Japan day 7

Japan day 7
Yawatahama-Matsuyama-Hiroshima 80km
As the sun was setting, I headed up to the most prominent Shinto Shrine in town, the Hachiman, located at the top of a fortress-type mound, with commanding views over the town. I selected a small verandah to put up just my inner tent. There was no room for the full tent, and anyway, the surface was concrete and wouldn’t take pegs. It felt like a perfect spot. Quiet and undisturbed.

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Temperatures dropped to just above freezing,  but I was warm enough. Distant barking of city dogs ‘chatting’ to each other broke the silence, as did delivery vehicles until, at 5.30 am, a car drove up the hill and parked just 50 metres away, its headlights blazing in my direction.

Instinctively, I knew I was the target. A figure got out of the car and came in my direction. A split second decision: do I pretend to be asleep or get out of the tent and meet my visitor? What would you do?
Well, I took the latter course of action, opened my tent flap, and as he approached I said as breezily as I could: “Konnichiwa!” (hello!). I expected to be shouted at and told to pack up and leave immediately…..but on the contrary, he returned my greeting giving a slight bow, and walked on by. There I was all prepared to defend my case, and the wind was taken from my sails.

A few minutes later, I heard the creaking of doors, and at 5.45 precisely, the huge shrine kettledrum was made to boom across the city. He left a few minutes later leaving the entire precinct of the shrine open to the public. And I had it all to myself to explore….

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There seems to be a level of tolerance and acceptance in Japan that even we in the west don’t enjoy. And Japanese society seems to tick over quietly with very low levels of crime. At no time in the last week have I felt threatened by any situation, nor worried about the safety of my bike.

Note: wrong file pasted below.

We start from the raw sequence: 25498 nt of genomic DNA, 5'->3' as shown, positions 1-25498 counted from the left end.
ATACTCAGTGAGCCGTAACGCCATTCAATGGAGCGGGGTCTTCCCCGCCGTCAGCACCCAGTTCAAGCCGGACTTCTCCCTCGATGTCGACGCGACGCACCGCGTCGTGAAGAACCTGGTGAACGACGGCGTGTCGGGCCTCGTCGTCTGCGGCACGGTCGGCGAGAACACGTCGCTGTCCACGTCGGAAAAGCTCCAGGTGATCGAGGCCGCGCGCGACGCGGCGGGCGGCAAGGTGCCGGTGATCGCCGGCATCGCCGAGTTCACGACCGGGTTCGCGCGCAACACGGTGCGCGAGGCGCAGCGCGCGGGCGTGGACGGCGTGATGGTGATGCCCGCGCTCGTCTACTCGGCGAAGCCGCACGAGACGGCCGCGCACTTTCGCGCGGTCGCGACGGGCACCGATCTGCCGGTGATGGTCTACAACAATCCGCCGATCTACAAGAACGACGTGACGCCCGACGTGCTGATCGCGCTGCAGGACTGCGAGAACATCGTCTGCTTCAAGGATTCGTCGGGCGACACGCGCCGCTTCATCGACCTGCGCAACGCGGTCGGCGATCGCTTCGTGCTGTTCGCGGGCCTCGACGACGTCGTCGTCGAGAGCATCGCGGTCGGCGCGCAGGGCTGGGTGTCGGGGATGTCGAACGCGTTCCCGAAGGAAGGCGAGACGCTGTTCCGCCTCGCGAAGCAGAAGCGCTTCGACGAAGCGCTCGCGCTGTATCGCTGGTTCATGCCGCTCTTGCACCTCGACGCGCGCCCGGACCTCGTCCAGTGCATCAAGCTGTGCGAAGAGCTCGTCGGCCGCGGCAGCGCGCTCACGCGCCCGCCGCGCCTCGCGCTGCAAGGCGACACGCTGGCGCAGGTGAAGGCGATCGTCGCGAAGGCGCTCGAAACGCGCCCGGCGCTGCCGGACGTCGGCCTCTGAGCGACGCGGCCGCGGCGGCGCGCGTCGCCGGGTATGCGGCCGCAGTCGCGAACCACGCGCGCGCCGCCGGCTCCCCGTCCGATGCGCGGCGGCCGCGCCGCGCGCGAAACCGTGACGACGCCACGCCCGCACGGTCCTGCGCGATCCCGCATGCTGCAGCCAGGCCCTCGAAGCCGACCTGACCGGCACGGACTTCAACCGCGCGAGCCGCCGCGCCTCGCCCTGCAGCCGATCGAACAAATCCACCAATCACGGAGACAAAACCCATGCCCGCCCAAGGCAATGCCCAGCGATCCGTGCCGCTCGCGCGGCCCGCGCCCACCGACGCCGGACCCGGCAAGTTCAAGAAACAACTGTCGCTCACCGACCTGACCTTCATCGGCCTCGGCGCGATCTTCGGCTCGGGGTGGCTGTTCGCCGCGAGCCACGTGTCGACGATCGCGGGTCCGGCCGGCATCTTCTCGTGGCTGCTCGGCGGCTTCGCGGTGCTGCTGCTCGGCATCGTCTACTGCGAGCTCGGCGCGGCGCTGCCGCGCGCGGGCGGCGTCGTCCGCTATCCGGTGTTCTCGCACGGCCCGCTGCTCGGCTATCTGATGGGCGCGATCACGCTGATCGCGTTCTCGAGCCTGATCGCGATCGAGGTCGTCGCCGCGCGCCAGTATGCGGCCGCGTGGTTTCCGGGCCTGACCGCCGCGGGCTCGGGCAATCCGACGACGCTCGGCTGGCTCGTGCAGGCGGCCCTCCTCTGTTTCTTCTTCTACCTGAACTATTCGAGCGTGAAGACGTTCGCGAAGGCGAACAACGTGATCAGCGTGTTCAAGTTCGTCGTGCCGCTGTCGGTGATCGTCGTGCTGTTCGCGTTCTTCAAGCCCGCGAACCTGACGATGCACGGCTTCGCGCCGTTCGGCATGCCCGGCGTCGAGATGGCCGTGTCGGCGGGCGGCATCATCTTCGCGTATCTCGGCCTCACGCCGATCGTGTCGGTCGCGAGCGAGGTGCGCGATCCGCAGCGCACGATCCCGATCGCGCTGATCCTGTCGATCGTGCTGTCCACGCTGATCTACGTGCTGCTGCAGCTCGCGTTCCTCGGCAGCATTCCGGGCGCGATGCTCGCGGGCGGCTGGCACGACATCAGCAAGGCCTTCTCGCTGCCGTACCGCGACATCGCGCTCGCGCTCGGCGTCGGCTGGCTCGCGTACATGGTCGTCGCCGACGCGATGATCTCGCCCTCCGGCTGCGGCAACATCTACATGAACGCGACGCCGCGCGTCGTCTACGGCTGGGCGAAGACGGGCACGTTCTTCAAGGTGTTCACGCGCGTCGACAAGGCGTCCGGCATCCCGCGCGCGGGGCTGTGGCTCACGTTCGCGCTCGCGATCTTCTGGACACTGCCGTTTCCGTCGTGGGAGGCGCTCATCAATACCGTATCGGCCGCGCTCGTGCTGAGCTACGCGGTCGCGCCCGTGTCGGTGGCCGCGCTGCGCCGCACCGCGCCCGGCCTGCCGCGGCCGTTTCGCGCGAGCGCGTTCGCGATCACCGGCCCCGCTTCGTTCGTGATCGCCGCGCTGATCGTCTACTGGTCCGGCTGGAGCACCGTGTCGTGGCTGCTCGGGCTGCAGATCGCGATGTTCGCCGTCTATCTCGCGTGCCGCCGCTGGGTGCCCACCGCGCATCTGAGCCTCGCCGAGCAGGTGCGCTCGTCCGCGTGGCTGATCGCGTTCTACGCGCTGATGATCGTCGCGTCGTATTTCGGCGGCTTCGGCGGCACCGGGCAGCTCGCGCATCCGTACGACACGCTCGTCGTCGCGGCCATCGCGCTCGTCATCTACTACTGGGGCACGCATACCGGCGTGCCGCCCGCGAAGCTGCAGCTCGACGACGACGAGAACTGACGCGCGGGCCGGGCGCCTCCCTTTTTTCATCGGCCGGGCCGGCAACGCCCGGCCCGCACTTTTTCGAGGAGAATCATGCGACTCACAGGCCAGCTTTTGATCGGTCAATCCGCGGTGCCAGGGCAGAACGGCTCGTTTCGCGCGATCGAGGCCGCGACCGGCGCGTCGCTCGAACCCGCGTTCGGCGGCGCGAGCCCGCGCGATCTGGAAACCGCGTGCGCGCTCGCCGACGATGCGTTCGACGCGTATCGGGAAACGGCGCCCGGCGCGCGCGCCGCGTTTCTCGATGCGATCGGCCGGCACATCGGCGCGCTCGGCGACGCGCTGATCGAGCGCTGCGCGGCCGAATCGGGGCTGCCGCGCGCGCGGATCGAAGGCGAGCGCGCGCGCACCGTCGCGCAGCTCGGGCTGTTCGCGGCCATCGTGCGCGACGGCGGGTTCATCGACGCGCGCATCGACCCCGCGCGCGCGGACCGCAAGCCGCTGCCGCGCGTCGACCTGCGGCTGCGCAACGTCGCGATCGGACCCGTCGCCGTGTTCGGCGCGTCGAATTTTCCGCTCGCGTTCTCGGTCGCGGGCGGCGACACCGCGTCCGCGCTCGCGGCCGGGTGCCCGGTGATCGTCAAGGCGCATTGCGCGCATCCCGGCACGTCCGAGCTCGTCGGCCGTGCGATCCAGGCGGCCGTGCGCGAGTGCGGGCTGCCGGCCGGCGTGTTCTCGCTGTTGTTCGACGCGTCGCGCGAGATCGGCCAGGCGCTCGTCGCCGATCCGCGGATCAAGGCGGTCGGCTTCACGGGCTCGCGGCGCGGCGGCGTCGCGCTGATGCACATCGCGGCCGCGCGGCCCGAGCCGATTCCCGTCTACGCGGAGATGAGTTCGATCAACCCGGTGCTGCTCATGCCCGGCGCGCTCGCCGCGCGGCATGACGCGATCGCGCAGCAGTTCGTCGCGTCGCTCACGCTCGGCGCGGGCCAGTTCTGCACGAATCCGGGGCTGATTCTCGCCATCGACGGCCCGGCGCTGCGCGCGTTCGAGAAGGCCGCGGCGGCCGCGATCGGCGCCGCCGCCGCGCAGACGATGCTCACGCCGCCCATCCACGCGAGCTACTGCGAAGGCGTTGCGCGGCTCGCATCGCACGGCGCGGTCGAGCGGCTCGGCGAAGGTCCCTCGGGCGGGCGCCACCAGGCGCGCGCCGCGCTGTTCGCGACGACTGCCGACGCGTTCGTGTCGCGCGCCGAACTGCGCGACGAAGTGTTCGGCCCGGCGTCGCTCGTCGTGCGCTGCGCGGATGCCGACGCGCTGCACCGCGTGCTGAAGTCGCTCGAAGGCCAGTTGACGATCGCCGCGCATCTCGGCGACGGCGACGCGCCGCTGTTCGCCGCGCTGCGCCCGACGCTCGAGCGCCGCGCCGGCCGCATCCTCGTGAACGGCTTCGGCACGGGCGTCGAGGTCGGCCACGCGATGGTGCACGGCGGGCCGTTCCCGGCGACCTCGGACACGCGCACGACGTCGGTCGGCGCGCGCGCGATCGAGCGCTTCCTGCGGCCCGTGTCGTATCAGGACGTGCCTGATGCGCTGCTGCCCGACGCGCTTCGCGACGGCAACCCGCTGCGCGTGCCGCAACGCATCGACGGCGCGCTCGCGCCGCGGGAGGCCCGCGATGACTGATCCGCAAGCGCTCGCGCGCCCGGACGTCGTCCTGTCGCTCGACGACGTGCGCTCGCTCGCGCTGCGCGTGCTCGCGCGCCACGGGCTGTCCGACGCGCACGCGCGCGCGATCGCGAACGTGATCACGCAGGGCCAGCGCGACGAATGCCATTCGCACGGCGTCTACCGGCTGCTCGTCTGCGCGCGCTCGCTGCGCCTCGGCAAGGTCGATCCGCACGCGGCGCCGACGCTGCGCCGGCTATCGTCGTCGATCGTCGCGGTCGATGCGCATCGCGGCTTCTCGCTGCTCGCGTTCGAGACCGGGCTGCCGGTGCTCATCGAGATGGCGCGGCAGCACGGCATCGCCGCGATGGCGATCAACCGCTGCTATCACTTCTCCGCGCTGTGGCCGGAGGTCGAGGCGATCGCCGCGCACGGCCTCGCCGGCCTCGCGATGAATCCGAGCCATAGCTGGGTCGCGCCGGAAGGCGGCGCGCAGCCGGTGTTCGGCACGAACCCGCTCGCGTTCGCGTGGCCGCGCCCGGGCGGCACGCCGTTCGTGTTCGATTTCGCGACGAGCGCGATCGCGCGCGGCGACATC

My route to Matsuyama was an absolute delight. Most of it followed the coast, on a beautifully smooth road, the hills leveled by tunnels (my longest to date over 2km in length)

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and the sun was shining throughout. Occasionally, the odd shrine caught my attention

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Although I was watching the time for catching the 14.15 ferry to Hiroshima, the going was so fast, I found time to have a relaxing picnic on one of the many jetties I passed.

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My plan is to spend two nights in Hiroshima, hopefully in a hostel, and take time out to learn about the city’s tragic history through the eyes of the people most affected.

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About Frank Burns

Looking for the extraordinary in the commonplace………taking the road less travelled……..striving for the ‘faculty of making happy chance discoveries’ in unremarkable circumstances. Click on the Personal Link below to visit my webpages.

Posted on March 27, 2015, in End-to-End of Japan 3000kms. Bookmark the permalink. 6 Comments.

  1. I find Japan fascinating and wonder what the tolerance counter balance is? Maybe a more rigid society, less individual freedom. I just don’t know enough.

  2. Andrew Pooley

    Frank. Fascinating insight into a country about which I know little. Always a pleasure to read your blogs.
    May the wind always be at your back.
    Andrew

  3. Hi Frank
    Now well into your fascinating trip – I hope the rest of it goes according to plan. Always interesting to see life as it is really lived rather than through the cosmetic gloss which holiday companies etc always give.
    Interesting that you try to kip down in Shinto temples. As I recall you had little problem nodding off in church services at Ushaw – obviously old habits die hard 🙂
    Have a great time.
    Best regards,
    John

    • John, now it’s in the public arena, I suppose I can’t deny it……but what were you doing watching me instead of being intensely wrapped up in the liturgy?

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